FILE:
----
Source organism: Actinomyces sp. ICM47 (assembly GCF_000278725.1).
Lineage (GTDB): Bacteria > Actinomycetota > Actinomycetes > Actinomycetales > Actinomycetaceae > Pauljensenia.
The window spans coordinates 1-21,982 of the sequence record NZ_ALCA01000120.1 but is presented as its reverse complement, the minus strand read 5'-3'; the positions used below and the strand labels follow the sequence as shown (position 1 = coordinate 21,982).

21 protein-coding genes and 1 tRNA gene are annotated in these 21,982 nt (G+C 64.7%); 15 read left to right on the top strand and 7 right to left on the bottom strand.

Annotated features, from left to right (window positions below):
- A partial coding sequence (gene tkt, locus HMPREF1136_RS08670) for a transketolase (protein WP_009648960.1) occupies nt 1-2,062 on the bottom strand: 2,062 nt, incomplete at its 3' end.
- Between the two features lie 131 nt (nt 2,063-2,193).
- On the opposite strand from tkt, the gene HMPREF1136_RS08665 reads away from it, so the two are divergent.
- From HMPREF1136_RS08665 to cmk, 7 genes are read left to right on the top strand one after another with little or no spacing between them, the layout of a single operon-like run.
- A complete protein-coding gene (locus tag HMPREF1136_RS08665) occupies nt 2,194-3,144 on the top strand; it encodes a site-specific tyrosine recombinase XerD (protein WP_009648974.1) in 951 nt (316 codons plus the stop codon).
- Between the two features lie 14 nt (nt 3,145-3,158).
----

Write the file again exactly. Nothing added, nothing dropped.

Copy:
Source organism: Actinomyces sp. ICM47 (assembly GCF_000278725.1).
Lineage (GTDB): Bacteria > Actinomycetota > Actinomycetes > Actinomycetales > Actinomycetaceae > Pauljensenia.
The window spans coordinates 1-21,982 of the sequence record NZ_ALCA01000120.1 but is presented as its reverse complement, the minus strand read 5'-3'; the positions used below and the strand labels follow the sequence as shown (position 1 = coordinate 21,982).

21 protein-coding genes and 1 tRNA gene are annotated in these 21,982 nt (G+C 64.7%); 15 read left to right on the top strand and 7 right to left on the bottom strand.

Annotated features, from left to right (window positions below):
- A partial coding sequence (gene tkt, locus HMPREF1136_RS08670) for a transketolase (protein WP_009648960.1) occupies nt 1-2,062 on the bottom strand: 2,062 nt, incomplete at its 3' end.
- Between the two features lie 131 nt (nt 2,063-2,193).
- On the opposite strand from tkt, the gene HMPREF1136_RS08665 reads away from it, so the two are divergent.
- From HMPREF1136_RS08665 to cmk, 7 genes are read left to right on the top strand one after another with little or no spacing between them, the layout of a single operon-like run.
- A complete protein-coding gene (locus tag HMPREF1136_RS08665) occupies nt 2,194-3,144 on the top strand; it encodes a site-specific tyrosine recombinase XerD (protein WP_009648974.1) in 951 nt (316 codons plus the stop codon).
- Between the two features lie 14 nt (nt 3,145-3,158).